To Do: Change the colour scale to something more effective that appeals to everyone.
- The colour scale is not even. There’s only one colour on the negative side and three on the positive side.
To Do: Make the ranges equivalent.
- Not every country is included, so is a map even the right choice in the first place?
To Do: Consider alternative charts, e.g., bars.
- There’s no need to label every country and the metric labels are overly precise. Does it make much difference if Germany is 74.70% or 75%?
To Do: Clean up the clutter.
Given the above challenges, I’ve used Tableau story points to walk you through the makeover. In the story, I take you through a series of visualisations that gradually improve the original.
November 15, 2015
The terrorist attacks by ISIS are despicable, cowardly, sad. I can’t even begin to fathom what would make one human want to kill another. Needless to say, a solution is needed, and it won’t be easy.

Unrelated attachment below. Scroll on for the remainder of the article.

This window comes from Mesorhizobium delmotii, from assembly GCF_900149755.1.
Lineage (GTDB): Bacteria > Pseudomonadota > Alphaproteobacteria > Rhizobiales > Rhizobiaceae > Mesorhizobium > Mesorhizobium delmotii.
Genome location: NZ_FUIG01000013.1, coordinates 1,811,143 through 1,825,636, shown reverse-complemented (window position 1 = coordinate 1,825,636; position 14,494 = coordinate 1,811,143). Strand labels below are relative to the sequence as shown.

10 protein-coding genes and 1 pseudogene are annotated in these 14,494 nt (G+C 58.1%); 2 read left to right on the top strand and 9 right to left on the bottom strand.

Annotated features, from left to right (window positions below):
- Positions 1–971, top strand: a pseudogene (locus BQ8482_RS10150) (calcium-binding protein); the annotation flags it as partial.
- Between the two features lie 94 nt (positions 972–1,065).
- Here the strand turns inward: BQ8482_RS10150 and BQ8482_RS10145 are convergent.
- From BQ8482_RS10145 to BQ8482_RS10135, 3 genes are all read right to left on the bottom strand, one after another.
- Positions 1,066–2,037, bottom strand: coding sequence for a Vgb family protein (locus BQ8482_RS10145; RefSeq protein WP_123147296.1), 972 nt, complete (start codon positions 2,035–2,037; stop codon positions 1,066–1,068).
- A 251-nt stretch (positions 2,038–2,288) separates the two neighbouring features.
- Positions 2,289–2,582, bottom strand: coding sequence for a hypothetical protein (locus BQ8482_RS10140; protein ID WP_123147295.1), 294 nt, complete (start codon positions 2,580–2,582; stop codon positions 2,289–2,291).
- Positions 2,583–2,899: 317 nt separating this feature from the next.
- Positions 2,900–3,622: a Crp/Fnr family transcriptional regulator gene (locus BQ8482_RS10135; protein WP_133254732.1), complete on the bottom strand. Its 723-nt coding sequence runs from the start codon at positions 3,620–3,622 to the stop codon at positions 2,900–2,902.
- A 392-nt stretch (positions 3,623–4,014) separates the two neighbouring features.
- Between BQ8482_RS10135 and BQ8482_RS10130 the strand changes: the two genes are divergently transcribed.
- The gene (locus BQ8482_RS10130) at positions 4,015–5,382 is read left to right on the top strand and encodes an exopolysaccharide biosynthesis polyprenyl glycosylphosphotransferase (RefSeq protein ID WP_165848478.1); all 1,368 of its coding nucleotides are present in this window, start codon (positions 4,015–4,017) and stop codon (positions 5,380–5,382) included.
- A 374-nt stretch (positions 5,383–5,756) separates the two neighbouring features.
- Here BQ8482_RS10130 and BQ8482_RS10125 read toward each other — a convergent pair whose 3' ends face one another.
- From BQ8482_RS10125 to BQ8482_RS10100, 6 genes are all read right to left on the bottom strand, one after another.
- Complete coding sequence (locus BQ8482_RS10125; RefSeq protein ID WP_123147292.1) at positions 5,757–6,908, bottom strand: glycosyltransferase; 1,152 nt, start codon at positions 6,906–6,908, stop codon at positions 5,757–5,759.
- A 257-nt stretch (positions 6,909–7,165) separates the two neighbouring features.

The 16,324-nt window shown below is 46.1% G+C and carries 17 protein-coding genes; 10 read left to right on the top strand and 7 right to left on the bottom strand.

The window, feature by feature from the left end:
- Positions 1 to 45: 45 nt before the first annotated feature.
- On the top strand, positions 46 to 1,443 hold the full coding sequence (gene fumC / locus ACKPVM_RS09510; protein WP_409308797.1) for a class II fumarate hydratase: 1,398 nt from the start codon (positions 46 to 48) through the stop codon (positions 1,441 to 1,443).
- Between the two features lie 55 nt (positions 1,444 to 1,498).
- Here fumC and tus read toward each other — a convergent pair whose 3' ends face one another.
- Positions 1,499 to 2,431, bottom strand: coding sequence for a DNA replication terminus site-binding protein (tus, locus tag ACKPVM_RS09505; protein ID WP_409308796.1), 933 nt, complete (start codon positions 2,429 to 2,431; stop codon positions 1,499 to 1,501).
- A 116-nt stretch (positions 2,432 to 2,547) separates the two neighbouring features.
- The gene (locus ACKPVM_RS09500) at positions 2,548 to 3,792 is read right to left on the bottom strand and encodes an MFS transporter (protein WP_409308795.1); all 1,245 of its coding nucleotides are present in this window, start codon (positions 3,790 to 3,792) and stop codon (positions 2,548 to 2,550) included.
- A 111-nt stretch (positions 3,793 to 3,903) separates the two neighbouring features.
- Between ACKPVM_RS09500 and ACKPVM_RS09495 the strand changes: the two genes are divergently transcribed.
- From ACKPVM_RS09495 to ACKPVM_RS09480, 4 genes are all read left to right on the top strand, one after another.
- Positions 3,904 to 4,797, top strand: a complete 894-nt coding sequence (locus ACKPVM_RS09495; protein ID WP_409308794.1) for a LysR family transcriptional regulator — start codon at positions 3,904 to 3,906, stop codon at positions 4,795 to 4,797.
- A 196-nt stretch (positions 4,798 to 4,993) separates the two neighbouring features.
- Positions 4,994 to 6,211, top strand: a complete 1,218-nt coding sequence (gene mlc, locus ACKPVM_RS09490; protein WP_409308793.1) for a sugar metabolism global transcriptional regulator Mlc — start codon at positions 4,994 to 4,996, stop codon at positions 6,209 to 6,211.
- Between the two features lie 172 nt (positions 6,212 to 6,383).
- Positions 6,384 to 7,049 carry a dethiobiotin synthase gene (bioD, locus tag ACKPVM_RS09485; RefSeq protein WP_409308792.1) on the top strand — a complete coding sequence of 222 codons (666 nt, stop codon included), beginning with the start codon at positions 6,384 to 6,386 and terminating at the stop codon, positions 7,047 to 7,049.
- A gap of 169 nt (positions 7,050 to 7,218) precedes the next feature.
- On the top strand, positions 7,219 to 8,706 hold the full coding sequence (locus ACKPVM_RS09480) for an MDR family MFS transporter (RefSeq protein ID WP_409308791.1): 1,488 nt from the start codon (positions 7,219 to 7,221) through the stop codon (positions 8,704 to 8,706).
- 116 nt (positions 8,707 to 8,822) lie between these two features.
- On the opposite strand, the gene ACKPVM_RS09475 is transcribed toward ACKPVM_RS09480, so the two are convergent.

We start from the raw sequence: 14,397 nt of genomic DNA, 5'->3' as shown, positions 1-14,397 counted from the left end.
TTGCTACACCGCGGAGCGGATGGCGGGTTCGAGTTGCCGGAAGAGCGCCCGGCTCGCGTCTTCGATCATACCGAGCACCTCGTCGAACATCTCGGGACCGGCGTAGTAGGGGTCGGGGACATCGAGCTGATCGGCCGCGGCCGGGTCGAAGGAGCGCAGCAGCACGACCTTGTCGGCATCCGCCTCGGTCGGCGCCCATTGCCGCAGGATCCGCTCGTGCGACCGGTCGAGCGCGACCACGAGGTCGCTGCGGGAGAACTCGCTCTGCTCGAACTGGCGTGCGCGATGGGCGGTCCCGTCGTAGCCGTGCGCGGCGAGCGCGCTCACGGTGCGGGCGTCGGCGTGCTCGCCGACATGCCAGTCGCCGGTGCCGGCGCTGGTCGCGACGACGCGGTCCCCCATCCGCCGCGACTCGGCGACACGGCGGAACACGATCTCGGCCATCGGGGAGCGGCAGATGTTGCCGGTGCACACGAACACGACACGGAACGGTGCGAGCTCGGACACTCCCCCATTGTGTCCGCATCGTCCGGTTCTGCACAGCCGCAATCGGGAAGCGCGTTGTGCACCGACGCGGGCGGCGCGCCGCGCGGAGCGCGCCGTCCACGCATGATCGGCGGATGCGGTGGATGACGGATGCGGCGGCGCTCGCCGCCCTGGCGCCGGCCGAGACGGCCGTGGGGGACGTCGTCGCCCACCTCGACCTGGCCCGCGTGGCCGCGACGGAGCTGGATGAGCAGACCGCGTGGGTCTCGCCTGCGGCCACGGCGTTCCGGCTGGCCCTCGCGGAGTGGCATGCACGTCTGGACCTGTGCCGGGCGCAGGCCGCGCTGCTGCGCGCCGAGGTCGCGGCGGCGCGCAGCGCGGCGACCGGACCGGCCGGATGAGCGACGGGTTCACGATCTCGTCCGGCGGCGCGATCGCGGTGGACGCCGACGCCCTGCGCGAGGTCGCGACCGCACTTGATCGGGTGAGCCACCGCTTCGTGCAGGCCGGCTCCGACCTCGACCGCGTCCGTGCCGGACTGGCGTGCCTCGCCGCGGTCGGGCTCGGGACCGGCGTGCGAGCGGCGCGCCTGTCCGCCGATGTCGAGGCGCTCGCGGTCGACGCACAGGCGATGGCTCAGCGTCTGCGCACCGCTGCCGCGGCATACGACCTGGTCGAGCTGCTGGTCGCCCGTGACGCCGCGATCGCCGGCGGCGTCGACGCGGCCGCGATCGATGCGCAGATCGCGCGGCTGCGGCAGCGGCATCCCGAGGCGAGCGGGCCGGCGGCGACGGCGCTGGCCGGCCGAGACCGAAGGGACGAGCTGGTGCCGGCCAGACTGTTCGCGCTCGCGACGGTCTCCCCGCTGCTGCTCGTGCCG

But as I was checking on my friends in Paris, a question popped into my head: How often do the biggest of mass shootings occur in the United States? With that question in mind, I started by exploring the data with Vizable and shared the results on Twitter.
I knew there was a story to be told; I also wanted the people interacting with the story to create their own definition of mass shooting. So I opened the data in Tableau and started answering the question myself. I had a few goals:
- Show all of the days when people were shot
- Allow the user to create their own definition of mass shooting (I chose 10)
- Highlight the days that “qualified” as mass shootings
- Show the cyclical nature of shootings
To me, looking at the data this way shows the staggering numbers of shootings in the US. Click on the image below to interact with the viz.
November 13, 2015
I was really looking forward to this week! Anyone that knows me knows that I LOVE talking to strangers. My wife has quite a few good stories to tell about me making the odd conversation with someone I don’t know. Mostly what I enjoy is seeing people’s reactions. I find most people to be accepting, but there are times when I probably should keep my mouth shut.
For Dear Data Two, I had to track smiling at strangers only. Meaning COMPLETE strangers. I collected data based on the date, location, and how the person reacted.
Locations were then grouped into five situations:
- Coffee & Food
- Leisure Activities
I strictly recorded only one reaction/interaction per person: